The aim of the comparative review was to see which travels faster: video uploads by rural broadband or by pigeon post.
Starting at a common point at a farmhouse in Beverley, Yorkshire, a 300MB video was sent via t’internet, as they call it oop North. A memory card containing the same video was strapped to the leg of Rory the pigeon.
Before the test his owner predicted: “Our Rory will crap all over broadband – he craps all over everything else so I don’t see why that would change.”
As the video upload was launched, so was Rory. Up he flew, circled around, got his bearings and headed south towards the target site in Lincolnshire.
80 minutes later, the homing bird arrived at his loft. A quick check of the broadband showed it had only managed to upload 72MB, 24 percent of the video.
With the current emphasis on green technologies, especially in the IT sector, the introduction of livestock could be seen as attractive. Pigeon post would substantially reduce the carbon footprint of communications systems.
If pigeons were to replace broadband, it could also benefit local economies. Some of the best pigeon fanciers are found in areas of high unemployment. Whereas, in the south-east, London in particular, the art is virtually dying out so a transfer of skills could offer a financial boost to areas north of the Watford Gap.
Geordie Lofthouse has bred pigeons in his back yard in Gateshead for 20 unemployed years. He admitted to having his doubts: “Wey ah divven na if ar could be a marra wi a softie soothern git, like. Ha wad ah unnerstond wat ’is plummy gob was sayin’, ya kna?”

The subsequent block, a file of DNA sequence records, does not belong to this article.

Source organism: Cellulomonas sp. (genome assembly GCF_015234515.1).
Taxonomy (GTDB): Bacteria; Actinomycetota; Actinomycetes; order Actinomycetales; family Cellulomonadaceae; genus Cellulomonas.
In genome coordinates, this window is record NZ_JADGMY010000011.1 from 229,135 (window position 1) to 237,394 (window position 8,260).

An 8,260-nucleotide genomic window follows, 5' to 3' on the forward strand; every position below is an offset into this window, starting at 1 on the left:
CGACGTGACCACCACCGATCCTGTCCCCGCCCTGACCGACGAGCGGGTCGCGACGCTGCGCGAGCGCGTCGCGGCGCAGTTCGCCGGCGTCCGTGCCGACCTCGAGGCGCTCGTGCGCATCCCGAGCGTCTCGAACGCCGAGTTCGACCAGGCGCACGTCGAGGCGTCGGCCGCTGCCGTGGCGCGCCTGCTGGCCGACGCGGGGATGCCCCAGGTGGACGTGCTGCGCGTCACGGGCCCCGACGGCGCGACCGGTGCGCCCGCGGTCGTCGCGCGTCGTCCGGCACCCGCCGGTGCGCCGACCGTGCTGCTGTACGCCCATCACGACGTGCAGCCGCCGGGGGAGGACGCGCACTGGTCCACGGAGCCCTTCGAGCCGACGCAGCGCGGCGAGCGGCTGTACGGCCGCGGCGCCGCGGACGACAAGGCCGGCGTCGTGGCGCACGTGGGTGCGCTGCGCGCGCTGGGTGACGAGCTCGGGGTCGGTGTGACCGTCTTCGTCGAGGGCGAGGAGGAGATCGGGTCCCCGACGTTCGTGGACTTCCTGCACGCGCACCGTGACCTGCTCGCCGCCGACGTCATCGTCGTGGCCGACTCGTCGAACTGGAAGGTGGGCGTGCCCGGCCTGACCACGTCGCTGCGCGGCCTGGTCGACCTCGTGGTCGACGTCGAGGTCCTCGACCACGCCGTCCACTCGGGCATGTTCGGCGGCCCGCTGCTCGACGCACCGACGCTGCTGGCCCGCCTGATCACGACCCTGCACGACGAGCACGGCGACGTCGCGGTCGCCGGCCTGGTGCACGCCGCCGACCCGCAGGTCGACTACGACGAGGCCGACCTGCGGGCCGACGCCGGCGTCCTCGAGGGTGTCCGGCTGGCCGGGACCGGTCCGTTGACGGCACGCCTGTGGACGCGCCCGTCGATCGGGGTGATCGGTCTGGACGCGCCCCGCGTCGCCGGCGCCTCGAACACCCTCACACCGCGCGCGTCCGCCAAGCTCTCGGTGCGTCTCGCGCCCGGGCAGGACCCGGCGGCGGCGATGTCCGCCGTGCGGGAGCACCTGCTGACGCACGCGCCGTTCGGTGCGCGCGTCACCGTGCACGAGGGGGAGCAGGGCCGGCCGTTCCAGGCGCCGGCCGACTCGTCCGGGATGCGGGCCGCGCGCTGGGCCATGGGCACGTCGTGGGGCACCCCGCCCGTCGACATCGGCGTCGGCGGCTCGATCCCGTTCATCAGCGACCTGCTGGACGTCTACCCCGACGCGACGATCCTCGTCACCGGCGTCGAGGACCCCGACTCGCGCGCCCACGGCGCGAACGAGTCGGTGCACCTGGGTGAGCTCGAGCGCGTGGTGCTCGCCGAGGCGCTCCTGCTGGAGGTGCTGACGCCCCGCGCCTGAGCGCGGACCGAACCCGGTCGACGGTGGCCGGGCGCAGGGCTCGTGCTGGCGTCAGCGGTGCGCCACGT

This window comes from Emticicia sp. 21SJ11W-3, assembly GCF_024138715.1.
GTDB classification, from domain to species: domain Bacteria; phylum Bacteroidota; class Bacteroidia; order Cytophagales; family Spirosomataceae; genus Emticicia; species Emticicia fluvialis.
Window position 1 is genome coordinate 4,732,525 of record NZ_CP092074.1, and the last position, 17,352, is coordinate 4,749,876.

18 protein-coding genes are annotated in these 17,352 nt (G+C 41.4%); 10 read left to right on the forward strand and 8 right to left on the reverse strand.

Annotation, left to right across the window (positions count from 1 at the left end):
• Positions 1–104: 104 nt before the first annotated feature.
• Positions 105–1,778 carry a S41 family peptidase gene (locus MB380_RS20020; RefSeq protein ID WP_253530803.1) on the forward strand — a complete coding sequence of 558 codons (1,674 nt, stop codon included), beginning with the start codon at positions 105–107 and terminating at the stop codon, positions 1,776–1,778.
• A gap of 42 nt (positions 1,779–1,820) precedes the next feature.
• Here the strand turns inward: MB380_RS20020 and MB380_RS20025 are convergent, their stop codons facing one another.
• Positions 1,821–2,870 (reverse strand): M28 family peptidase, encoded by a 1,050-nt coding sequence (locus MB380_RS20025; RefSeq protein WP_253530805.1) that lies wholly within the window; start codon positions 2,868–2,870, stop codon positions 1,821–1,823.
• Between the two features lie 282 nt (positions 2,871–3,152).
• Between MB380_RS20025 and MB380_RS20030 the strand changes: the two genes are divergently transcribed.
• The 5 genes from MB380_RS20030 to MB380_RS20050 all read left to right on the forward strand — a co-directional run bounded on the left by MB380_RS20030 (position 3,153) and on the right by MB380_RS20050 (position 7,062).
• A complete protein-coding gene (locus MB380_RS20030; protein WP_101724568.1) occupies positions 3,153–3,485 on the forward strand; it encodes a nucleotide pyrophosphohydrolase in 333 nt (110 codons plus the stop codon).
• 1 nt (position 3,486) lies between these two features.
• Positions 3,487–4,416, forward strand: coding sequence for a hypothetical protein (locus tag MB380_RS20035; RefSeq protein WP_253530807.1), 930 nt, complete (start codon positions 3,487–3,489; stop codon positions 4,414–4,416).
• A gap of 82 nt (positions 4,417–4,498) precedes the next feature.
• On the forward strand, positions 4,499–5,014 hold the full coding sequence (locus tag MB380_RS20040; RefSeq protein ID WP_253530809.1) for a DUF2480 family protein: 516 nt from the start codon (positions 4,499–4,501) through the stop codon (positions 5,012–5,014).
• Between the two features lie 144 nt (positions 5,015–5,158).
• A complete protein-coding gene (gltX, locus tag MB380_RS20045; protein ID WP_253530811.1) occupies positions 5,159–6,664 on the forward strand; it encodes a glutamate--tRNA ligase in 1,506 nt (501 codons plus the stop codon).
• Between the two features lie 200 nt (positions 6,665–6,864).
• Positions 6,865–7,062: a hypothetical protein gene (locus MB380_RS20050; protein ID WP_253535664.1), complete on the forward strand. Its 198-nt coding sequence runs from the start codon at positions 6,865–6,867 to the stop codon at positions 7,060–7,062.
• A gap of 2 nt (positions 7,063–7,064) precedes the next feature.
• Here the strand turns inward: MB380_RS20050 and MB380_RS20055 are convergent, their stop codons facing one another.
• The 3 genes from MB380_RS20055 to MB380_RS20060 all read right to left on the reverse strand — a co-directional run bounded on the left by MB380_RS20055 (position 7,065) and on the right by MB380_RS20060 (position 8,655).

Despite this, protocols could perhaps be established based on open standards.
Pigeon post (Rory)*
*Not including uploading or downloading times to the memory card
Can pigeon post replace rural broadband?
- A homing pigeon can be bought for £20 whereas modem prices start from £25.
- Four weeks of pigeon food costs £9 and four weeks of broadband costs around £20
- A pigeon is a friend for life while a modem just lurks in a corner and flashes in a bad-tempered kind of way
- Lifespan for a pigeon is 25 years. Modems live about five years.
- Pigeons can fall prey to hawks and hunters. Broadband is relatively reliable and, properly firewalled, fairly secure.
- In the mating season pigeons can be unreliable whereas modems rarely mate in captivity.
Pigeons seem like a good substitute for broadband but there are limits. When it comes to short messages like email, pmail would not be as efficient. Also, pigeons have to be transported from their loft to the transmission point. One overriding advantage of a pigeon is that at the end of its useful life it makes a great pie, unlike a modem.
Review sponsored by Pigeon Fancier & Whippet Worrier World.